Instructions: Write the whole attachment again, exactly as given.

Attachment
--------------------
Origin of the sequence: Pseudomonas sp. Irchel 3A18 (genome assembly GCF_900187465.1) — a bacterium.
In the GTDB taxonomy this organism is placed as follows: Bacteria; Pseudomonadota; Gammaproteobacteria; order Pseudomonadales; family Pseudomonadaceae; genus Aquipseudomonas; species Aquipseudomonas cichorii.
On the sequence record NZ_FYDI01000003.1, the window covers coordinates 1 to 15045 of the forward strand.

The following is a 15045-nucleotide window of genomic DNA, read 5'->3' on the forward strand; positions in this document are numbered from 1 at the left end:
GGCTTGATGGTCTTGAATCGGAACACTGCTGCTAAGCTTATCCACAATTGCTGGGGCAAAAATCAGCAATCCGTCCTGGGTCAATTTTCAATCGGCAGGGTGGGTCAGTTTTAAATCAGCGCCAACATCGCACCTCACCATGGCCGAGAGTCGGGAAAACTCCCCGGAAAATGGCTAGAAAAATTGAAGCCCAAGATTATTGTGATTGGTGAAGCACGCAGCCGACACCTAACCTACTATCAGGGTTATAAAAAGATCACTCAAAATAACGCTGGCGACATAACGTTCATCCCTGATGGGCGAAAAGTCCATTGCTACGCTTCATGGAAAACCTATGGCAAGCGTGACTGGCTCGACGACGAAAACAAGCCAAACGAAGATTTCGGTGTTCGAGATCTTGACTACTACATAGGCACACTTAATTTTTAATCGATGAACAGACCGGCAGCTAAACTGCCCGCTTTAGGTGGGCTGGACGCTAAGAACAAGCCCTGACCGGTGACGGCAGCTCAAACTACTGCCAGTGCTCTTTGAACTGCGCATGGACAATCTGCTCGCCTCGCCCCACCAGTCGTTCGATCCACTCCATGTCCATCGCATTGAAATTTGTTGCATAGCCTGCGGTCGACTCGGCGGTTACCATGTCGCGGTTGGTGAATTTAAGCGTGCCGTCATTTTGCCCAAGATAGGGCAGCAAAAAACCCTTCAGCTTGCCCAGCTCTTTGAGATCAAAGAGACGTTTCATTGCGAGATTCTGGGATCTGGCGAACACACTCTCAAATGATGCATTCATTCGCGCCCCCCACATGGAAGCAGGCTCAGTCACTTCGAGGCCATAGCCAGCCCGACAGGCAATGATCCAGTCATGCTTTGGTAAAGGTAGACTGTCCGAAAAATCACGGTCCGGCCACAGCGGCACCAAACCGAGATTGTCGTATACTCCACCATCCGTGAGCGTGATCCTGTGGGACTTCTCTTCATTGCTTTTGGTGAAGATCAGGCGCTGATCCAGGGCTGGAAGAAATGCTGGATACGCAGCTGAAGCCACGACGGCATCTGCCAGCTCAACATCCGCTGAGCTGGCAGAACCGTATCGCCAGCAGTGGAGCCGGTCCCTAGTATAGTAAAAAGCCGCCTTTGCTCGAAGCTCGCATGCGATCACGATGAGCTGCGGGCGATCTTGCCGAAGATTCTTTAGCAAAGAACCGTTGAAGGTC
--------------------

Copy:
Origin of the sequence: Pseudomonas sp. Irchel 3A18 (genome assembly GCF_900187465.1) — a bacterium.
In the GTDB taxonomy this organism is placed as follows: Bacteria; Pseudomonadota; Gammaproteobacteria; order Pseudomonadales; family Pseudomonadaceae; genus Aquipseudomonas; species Aquipseudomonas cichorii.
On the sequence record NZ_FYDI01000003.1, the window covers coordinates 1 to 15045 of the forward strand.

The following is a 15045-nucleotide window of genomic DNA, read 5'->3' on the forward strand; positions in this document are numbered from 1 at the left end:
GGCTTGATGGTCTTGAATCGGAACACTGCTGCTAAGCTTATCCACAATTGCTGGGGCAAAAATCAGCAATCCGTCCTGGGTCAATTTTCAATCGGCAGGGTGGGTCAGTTTTAAATCAGCGCCAACATCGCACCTCACCATGGCCGAGAGTCGGGAAAACTCCCCGGAAAATGGCTAGAAAAATTGAAGCCCAAGATTATTGTGATTGGTGAAGCACGCAGCCGACACCTAACCTACTATCAGGGTTATAAAAAGATCACTCAAAATAACGCTGGCGACATAACGTTCATCCCTGATGGGCGAAAAGTCCATTGCTACGCTTCATGGAAAACCTATGGCAAGCGTGACTGGCTCGACGACGAAAACAAGCCAAACGAAGATTTCGGTGTTCGAGATCTTGACTACTACATAGGCACACTTAATTTTTAATCGATGAACAGACCGGCAGCTAAACTGCCCGCTTTAGGTGGGCTGGACGCTAAGAACAAGCCCTGACCGGTGACGGCAGCTCAAACTACTGCCAGTGCTCTTTGAACTGCGCATGGACAATCTGCTCGCCTCGCCCCACCAGTCGTTCGATCCACTCCATGTCCATCGCATTGAAATTTGTTGCATAGCCTGCGGTCGACTCGGCGGTTACCATGTCGCGGTTGGTGAATTTAAGCGTGCCGTCATTTTGCCCAAGATAGGGCAGCAAAAAACCCTTCAGCTTGCCCAGCTCTTTGAGATCAAAGAGACGTTTCATTGCGAGATTCTGGGATCTGGCGAACACACTCTCAAATGATGCATTCATTCGCGCCCCCCACATGGAAGCAGGCTCAGTCACTTCGAGGCCATAGCCAGCCCGACAGGCAATGATCCAGTCATGCTTTGGTAAAGGTAGACTGTCCGAAAAATCACGGTCCGGCCACAGCGGCACCAAACCGAGATTGTCGTATACTCCACCATCCGTGAGCGTGATCCTGTGGGACTTCTCTTCATTGCTTTTGGTGAAGATCAGGCGCTGATCCAGGGCTGGAAGAAATGCTGGATACGCAGCTGAAGCCACGACGGCATCTGCCAGCTCAACATCCGCTGAGCTGGCAGAACCGTATCGCCAGCAGTGGAGCCGGTCCCTAGTATAGTAAAAAGCCGCCTTTGCTCGAAGCTCGCATGCGATCACGATGAGCTGCGGGCGATCTTGCCGAAGATTCTTTAGCAAAGAACCGTTGAAGGTC